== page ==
Senior Goodbye

Abby Gweon

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When I was a freshman, I looked at seniors and saw them as these wise and mature people who had everything figured out. The first few weeks of senior year come as a shock, because there’s no clear transition from confused to in control—one day you’re a senior, and that’s that. Seniors are really no different than freshman. We’re still just as stressed, just about different things. We’re older, but we’re still only seventeen or eighteen years old—we don’t know what’s going on either. This same thinking will always apply. I think it’s important to see that nobody is really the great figure you imagine them to be—we’re all scared of our problems and we’re all worried about the future. It’s only what we’ve seen that sets us apart.

Freshman and sophomore year are kind of hazy to me, probably because I spent most of it doing nothing and being bored. My advice is to do more, go to more parties, try out more new things with your friends, go out of your comfort zone—it’ll make those first couple of years more memorable. I would say to go to more games, but I feel like that’s cliche and honestly I don’t know if I would advise that.

I spent a considerable amount of time in my sophomore, junior, and senior years in a state of panic and borderline meltdown. I saw getting good grades and a high GPA and a high SAT as vital to securing the future I wanted. People will tell you that you should relax, because at the end of the day it doesn’t really matter—this flew right over my head, because it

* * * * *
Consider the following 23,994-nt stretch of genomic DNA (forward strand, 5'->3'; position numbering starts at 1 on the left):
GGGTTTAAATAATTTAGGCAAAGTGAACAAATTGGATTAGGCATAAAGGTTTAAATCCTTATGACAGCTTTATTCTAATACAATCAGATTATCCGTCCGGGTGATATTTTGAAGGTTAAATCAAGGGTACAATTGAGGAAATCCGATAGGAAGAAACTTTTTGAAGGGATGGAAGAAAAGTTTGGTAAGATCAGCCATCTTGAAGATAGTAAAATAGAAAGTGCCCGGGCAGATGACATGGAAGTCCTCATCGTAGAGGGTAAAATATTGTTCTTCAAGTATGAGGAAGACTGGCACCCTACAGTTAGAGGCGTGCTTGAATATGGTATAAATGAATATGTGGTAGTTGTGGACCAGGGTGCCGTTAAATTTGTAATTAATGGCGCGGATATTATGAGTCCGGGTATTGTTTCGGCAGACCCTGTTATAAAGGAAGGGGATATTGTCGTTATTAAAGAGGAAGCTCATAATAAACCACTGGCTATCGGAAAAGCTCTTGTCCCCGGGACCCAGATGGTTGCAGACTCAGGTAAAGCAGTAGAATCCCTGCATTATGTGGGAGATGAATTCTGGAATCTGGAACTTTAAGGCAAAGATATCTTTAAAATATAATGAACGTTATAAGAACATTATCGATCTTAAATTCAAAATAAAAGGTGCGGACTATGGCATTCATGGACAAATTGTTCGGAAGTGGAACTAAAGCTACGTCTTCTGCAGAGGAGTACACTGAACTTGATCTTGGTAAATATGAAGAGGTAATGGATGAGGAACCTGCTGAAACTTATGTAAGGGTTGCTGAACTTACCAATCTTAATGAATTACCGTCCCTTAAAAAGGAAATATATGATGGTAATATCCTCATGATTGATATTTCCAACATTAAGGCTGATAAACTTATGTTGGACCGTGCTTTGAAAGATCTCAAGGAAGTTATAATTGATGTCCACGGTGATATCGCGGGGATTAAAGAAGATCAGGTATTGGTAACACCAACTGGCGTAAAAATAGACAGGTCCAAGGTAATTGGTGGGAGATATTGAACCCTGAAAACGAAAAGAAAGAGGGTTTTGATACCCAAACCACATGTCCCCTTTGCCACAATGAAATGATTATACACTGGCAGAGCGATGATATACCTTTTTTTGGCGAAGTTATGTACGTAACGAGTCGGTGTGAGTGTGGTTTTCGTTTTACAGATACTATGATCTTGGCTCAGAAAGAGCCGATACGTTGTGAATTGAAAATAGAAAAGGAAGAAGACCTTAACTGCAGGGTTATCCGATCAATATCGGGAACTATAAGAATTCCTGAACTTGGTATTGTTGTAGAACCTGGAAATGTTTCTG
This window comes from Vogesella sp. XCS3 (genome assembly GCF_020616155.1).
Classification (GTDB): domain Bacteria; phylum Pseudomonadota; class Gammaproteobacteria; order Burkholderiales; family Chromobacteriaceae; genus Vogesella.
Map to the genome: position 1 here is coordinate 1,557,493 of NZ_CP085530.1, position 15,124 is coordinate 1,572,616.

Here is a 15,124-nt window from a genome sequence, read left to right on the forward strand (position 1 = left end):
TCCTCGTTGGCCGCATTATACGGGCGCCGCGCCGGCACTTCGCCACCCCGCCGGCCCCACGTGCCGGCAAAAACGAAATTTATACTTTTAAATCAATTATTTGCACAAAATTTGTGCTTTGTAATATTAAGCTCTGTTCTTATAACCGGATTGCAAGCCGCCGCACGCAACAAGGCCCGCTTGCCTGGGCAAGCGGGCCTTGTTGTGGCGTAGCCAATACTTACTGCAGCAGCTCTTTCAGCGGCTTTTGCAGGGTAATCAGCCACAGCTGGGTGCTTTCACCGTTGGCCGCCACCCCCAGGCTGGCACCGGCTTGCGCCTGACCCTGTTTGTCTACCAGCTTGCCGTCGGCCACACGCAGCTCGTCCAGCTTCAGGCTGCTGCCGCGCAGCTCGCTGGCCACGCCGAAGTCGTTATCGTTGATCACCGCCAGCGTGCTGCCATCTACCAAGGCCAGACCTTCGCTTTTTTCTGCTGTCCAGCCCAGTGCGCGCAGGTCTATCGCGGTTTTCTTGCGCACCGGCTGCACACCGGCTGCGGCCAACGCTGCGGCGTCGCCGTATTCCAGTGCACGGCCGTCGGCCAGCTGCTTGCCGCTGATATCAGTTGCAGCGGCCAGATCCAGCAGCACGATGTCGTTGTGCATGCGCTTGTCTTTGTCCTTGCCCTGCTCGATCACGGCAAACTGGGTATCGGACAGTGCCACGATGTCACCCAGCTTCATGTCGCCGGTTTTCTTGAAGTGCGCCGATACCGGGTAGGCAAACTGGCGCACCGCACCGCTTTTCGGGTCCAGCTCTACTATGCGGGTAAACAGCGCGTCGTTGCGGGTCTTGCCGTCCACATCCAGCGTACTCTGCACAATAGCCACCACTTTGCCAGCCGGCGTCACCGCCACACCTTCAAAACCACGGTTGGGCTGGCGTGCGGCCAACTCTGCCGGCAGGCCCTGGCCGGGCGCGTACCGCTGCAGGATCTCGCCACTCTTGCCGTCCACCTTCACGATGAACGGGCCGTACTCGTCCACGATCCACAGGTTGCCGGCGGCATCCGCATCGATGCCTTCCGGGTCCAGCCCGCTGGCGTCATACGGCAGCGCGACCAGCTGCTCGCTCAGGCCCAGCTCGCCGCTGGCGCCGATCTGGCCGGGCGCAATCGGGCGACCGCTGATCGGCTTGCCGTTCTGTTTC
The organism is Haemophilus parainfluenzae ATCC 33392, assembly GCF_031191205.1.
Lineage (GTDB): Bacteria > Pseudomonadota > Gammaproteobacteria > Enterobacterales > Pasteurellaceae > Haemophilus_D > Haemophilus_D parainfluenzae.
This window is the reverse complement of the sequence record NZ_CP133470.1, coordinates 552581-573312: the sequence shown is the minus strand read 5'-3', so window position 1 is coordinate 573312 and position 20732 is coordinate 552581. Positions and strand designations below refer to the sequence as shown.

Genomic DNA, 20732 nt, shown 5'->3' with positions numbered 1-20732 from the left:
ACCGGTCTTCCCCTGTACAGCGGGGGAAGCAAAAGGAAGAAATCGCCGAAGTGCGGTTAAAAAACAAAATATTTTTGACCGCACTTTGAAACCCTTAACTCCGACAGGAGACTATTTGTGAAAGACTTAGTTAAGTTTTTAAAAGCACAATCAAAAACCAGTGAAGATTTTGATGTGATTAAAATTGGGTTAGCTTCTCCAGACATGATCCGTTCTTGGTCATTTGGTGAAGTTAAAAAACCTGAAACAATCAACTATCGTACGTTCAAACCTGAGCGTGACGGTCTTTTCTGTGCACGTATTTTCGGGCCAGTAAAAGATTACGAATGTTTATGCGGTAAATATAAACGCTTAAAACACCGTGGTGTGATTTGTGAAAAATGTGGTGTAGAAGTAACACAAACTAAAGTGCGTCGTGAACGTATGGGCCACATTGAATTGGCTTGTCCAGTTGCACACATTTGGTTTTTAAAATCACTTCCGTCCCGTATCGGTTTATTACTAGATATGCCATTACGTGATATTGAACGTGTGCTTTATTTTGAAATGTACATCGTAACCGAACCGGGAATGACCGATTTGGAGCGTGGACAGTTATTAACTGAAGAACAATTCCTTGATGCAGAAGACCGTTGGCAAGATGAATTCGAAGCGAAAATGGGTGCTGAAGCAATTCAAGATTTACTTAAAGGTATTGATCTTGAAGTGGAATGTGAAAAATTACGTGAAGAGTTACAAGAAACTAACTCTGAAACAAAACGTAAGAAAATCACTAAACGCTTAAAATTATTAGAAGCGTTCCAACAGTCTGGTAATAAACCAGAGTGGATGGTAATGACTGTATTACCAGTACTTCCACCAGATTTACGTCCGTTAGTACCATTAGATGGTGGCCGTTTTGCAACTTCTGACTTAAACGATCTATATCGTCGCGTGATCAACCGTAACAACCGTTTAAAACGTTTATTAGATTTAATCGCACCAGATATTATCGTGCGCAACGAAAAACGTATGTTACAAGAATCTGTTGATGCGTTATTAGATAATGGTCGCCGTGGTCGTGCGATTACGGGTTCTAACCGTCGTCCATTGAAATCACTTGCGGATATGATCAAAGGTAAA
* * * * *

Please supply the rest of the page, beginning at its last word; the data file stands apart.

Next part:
mattered to me. But the truth is that they don’t. Don’t get anxiety attacks, just do your best. Even if you don’t do well, there’s community college; I know this is a frightening prospect to some people, but it shouldn’t be considered a negative thing. It’s not only cost efficient, but it means you have a second chance if things don’t go as planned. I was lucky enough to get into NYU, but if I hadn’t, a year or two in community and I probably would be in the same exact place. In the long run, it doesn’t matter enough to spend four years of your life on the verge of a heart attack.

In conclusion, I would say just try to enjoy yourself–there’s nothing to be afraid of.